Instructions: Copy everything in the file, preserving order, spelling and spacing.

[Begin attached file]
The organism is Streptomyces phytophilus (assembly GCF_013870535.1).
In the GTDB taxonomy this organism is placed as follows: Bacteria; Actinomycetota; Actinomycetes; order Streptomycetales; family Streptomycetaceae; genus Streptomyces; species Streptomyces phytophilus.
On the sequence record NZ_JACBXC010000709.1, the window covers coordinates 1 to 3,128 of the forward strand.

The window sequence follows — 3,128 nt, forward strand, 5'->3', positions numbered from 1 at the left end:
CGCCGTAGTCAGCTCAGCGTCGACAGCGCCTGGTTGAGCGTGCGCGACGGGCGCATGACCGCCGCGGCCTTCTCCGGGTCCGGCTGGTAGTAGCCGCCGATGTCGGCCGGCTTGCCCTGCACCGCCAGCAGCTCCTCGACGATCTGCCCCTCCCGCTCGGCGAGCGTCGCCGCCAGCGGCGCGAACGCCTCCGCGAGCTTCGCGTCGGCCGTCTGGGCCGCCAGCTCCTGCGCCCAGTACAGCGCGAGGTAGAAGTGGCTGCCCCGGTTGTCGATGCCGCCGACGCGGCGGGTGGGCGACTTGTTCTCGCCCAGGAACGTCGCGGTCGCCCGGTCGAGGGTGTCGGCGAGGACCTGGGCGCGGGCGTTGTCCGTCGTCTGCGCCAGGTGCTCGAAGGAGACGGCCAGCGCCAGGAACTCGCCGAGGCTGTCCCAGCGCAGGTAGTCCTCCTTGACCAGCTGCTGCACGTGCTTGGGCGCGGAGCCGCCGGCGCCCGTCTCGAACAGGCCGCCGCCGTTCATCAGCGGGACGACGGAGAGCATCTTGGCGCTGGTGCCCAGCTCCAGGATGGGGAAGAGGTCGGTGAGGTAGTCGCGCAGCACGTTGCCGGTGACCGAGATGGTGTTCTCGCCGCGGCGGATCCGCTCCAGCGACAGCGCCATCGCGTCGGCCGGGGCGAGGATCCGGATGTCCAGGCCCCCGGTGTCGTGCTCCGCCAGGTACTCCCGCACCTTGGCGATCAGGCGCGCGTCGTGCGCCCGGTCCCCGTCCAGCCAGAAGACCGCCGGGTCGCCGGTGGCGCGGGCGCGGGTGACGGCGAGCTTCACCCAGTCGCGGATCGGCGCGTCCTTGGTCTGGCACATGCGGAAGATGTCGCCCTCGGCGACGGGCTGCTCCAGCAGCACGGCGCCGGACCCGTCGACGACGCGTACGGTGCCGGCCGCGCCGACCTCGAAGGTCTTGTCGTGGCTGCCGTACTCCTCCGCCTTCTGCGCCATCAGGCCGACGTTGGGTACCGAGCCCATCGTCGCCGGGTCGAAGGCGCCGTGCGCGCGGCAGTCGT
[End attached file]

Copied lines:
The organism is Streptomyces phytophilus (assembly GCF_013870535.1).
In the GTDB taxonomy this organism is placed as follows: Bacteria; Actinomycetota; Actinomycetes; order Streptomycetales; family Streptomycetaceae; genus Streptomyces; species Streptomyces phytophilus.
On the sequence record NZ_JACBXC010000709.1, the window covers coordinates 1 to 3,128 of the forward strand.

The window sequence follows — 3,128 nt, forward strand, 5'->3', positions numbered from 1 at the left end:
CGCCGTAGTCAGCTCAGCGTCGACAGCGCCTGGTTGAGCGTGCGCGACGGGCGCATGACCGCCGCGGCCTTCTCCGGGTCCGGCTGGTAGTAGCCGCCGATGTCGGCCGGCTTGCCCTGCACCGCCAGCAGCTCCTCGACGATCTGCCCCTCCCGCTCGGCGAGCGTCGCCGCCAGCGGCGCGAACGCCTCCGCGAGCTTCGCGTCGGCCGTCTGGGCCGCCAGCTCCTGCGCCCAGTACAGCGCGAGGTAGAAGTGGCTGCCCCGGTTGTCGATGCCGCCGACGCGGCGGGTGGGCGACTTGTTCTCGCCCAGGAACGTCGCGGTCGCCCGGTCGAGGGTGTCGGCGAGGACCTGGGCGCGGGCGTTGTCCGTCGTCTGCGCCAGGTGCTCGAAGGAGACGGCCAGCGCCAGGAACTCGCCGAGGCTGTCCCAGCGCAGGTAGTCCTCCTTGACCAGCTGCTGCACGTGCTTGGGCGCGGAGCCGCCGGCGCCCGTCTCGAACAGGCCGCCGCCGTTCATCAGCGGGACGACGGAGAGCATCTTGGCGCTGGTGCCCAGCTCCAGGATGGGGAAGAGGTCGGTGAGGTAGTCGCGCAGCACGTTGCCGGTGACCGAGATGGTGTTCTCGCCGCGGCGGATCCGCTCCAGCGACAGCGCCATCGCGTCGGCCGGGGCGAGGATCCGGATGTCCAGGCCCCCGGTGTCGTGCTCCGCCAGGTACTCCCGCACCTTGGCGATCAGGCGCGCGTCGTGCGCCCGGTCCCCGTCCAGCCAGAAGACCGCCGGGTCGCCGGTGGCGCGGGCGCGGGTGACGGCGAGCTTCACCCAGTCGCGGATCGGCGCGTCCTTGGTCTGGCACATGCGGAAGATGTCGCCCTCGGCGACGGGCTGCTCCAGCAGCACGGCGCCGGACCCGTCGACGACGCGTACGGTGCCGGCCGCGCCGACCTCGAAGGTCTTGTCGTGGCTGCCGTACTCCTCCGCCTTCTGCGCCATCAGGCCGACGTTGGGTACCGAGCCCATCGTCGCCGGGTCGAAGGCGCCGTGCGCGCGGCAGTCGT